In the '60s British Blues/Rock hierarchy the Rolling Stones held the top spot with the Yardbirds and Animals duking it out for No. 2. Both the Animals and Yardbirds were steeped in the Blues and used outside songwriters for their most memorable material. The Yardbirds' Keith Relf always got a bad rap as a singer but he was actually fairly good, and not an embarrassment. Clearly though, he was overshadowed by the group's guitarists. They were, in order of appearance, Eric Clapton, Jeff Beck and Jimmy Page. No group before or since has had that level of talent pass through.
Eric Clapton Period
Starting as the Metropolis Blues Quartet, they soon renamed themselves the Yardbirds, with Relf, Paul Samwell-Smith (bass), Chris Dreja (rhythm guitar), Jim McCarty (drums) and Anthony "Top" Topham (guitar). The young Topham (he was only 16) didn't last long, so Relf recruited his art-college classmate Eric Clapton. With Clapton onboard the Yardbirds quickly made a name for themselves on the burgeoning London R&B circuit, eventually taking over from the Rolling Stones at the famed Crawdaddy Club.
The Yardbirds backed Blues great Sonny Boy Williamson for an album and were soon recording on their own. As exciting as "Five Live Yardbirds" was the R&B covers didn't crack the pop market in either the U.K. or U.S. The minor chord driven pop song "For Your Love" represented a major deviation. Clapton had little use for the Graham Gouldman tune and his contributions were minimal. If this was the direction the Yardbirds were headed, Clapton wanted no part of it. Soon, he was gone. His first stop was John Mayall's Bluesbreakers before forming Cream and achieving superstar status.
Jeff Beck Period
The Yardbirds asked London session guitarist Jimmy Page to replace Clapton. Though Page declined, he did recommend a little known, sometimes session guitarist, Jeff Beck. Arguably, Beck's addition launched the Yardbirds into their most creative and commercially successful period.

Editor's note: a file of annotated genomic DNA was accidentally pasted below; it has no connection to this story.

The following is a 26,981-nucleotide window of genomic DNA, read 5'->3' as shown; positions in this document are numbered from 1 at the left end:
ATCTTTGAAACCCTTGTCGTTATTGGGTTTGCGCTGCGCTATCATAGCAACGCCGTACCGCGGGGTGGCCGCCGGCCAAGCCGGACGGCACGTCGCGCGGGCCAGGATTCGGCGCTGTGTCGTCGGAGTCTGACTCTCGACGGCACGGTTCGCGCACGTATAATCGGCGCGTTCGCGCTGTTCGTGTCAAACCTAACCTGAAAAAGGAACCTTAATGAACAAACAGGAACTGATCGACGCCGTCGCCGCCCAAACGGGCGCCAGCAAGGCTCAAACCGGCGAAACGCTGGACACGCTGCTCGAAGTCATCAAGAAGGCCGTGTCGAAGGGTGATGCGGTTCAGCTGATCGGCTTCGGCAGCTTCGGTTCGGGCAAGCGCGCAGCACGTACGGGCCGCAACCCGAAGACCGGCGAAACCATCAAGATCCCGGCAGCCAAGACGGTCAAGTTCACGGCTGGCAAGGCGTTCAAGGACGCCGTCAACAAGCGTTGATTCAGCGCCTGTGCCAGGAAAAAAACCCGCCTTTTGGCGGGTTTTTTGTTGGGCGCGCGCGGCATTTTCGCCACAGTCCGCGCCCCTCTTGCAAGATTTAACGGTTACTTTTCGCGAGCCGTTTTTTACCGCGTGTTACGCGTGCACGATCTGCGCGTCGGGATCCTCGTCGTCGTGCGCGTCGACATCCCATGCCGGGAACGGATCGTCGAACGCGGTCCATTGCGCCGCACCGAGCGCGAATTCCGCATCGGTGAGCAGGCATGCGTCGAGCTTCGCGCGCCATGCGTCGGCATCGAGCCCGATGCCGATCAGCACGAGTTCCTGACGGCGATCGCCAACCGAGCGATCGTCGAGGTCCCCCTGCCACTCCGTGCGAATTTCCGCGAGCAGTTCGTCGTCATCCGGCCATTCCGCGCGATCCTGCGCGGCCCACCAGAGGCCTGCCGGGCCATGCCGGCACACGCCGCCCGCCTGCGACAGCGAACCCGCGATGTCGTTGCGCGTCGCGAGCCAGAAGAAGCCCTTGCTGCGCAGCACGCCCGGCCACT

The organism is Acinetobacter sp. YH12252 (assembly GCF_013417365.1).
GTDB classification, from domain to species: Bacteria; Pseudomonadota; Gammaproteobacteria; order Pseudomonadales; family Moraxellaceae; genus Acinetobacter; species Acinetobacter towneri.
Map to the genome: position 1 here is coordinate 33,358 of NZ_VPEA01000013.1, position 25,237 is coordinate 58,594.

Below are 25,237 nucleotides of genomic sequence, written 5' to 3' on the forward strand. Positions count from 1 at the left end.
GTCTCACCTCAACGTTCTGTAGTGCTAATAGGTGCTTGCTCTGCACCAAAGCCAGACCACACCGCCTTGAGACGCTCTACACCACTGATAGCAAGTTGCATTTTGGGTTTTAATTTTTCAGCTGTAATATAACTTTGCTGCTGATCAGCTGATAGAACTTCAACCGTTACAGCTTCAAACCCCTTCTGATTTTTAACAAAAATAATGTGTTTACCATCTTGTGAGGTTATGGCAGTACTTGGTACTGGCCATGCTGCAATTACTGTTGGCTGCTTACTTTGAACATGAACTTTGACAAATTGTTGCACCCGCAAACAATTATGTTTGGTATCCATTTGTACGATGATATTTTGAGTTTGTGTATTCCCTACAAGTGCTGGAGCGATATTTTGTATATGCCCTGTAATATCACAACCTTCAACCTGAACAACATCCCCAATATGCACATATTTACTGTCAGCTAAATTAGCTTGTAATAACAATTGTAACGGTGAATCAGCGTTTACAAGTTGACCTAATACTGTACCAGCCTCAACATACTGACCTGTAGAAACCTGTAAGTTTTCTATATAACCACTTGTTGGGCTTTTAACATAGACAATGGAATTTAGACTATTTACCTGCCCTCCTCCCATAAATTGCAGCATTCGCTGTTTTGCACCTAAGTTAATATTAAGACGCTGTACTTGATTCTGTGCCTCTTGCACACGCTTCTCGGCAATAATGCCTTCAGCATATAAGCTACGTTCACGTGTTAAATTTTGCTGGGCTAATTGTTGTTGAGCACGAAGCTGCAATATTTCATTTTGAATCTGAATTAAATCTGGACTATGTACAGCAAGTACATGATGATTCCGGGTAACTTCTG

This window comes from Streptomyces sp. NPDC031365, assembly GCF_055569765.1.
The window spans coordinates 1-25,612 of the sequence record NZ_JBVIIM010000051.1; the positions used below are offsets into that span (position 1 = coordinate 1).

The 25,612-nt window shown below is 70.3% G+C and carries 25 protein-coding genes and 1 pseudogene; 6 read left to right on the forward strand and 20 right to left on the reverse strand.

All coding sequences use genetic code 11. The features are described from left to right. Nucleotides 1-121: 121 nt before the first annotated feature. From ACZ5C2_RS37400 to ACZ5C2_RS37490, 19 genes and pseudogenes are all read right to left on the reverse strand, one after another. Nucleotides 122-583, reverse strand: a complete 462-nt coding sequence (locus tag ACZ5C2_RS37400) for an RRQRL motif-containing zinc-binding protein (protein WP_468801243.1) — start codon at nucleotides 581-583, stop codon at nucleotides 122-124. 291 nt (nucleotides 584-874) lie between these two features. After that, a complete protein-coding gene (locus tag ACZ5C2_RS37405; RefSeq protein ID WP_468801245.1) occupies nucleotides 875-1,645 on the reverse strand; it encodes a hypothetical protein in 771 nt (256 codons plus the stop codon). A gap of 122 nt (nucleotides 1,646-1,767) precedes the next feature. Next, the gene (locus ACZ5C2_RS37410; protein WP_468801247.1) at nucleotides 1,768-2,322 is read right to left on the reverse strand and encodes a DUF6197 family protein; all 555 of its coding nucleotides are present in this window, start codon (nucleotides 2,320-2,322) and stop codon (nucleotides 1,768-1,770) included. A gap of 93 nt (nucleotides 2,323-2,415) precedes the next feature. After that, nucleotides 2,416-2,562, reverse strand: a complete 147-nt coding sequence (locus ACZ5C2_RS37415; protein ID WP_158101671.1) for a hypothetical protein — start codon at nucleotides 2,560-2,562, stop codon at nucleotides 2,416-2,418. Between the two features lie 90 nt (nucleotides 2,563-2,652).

Using fuzz boxes and other distortion devices ("Shapes of Things"), Middle Eastern influences ("Heart Full of Soul"), bent notes, string scraping and percussive playing ("I'm A Man"), Beck practically invented an electric guitar lexicon.
The Yardbirds continued to rely on outside songwriters, especially for their hits. However, the "Roger The Engineer" album featured all original material with mixed results. Also, the group began dabbling in experimental and psychedelic music.
In mid '66, Samwell-Smith left. Page was asked again to join. Finally fed up with session work, Page signed on as the bass player. While on tour, Beck fell ill and Page subbed on guitar with Dreja moving to bass. It became apparent that was the way to go. When Beck returned, the Yardbirds had dual lead guitarists.
As the Yardbirds delved deeper into psychedelic music they released the single "Happenings Ten Years Time Ago" which despite its progressive sound failed to score commercially. Also, the Yardbirds appeared in the film "Blow Up" performing "Stroll On" (essentially a reworking of "Train Kept-A Rollin'" - a song they'd recorded earlier).
Mickie Most, who'd worked with Herman's Hermits, Lulu and other pop acts, was installed as the Yardbirds' producer and became largely responsible for the group's musical direction. A series of useless pop fodder singles followed. To add insult to injury, these lousy songs failed commercially. Meanwhile, the Yardbirds experimental tendencies were played out on B-sides and album tracks.
Beck, unhappy with the group's fortunes, decided it was time to pack it in. He soon formed the Jeff Beck Group with Rod Stewart, Ron Wood and Mickey Waller, before embarking on an exceptional Rock/Jazz fusion solo career.
Jimmy Page Period
By the late '60s, Relf and McCarty had started the acoustic oriented Renaissance. Page, left holding the bag for some concert dates, assembled the New Yardbirds. After being turned down by a handful of musicians, Page finally hooked up with John Paul Jones, Robert Plant and John Bonham. Following the New Yardbirds' Scandinavian tour this line-up became Led Zeppelin.
1965 For Your Love
1965 Having A Rave Up
1966 Yardbirds (aka Roger The Engineer)
1966 Over Under Sideways Down
1967 Little Games
1964 Five Live Yardbirds
1966 Sonny Boy Williamson and The Yardbirds
The Yardbirds output has been mercilessly re-packaged. However, there are three compilations worth noting. "Greatest Hits" covers the Clapton (a live version of "Smokestack Lightening") and the early Beck ("Shapes of Things") periods though it omits most of the Yardbirds' experimental endeavors. Many Yardbirds' innovations re-appeared in both the Jeff Beck Group and Led Zeppelin, and from there went into general usage. "Blues, Backtracks and Shapes of Things" is another excellent option. "The Yardbirds," covers a lot of ground from the fairly straight-ahead "Jeff's Boogie' to the outlandish "Hot House of Omagarashid." It doesn't have the hits but digs deeper into the group's catalog. "Five Live Yardbirds," with Clapton, best illustrates the group's Blues influences.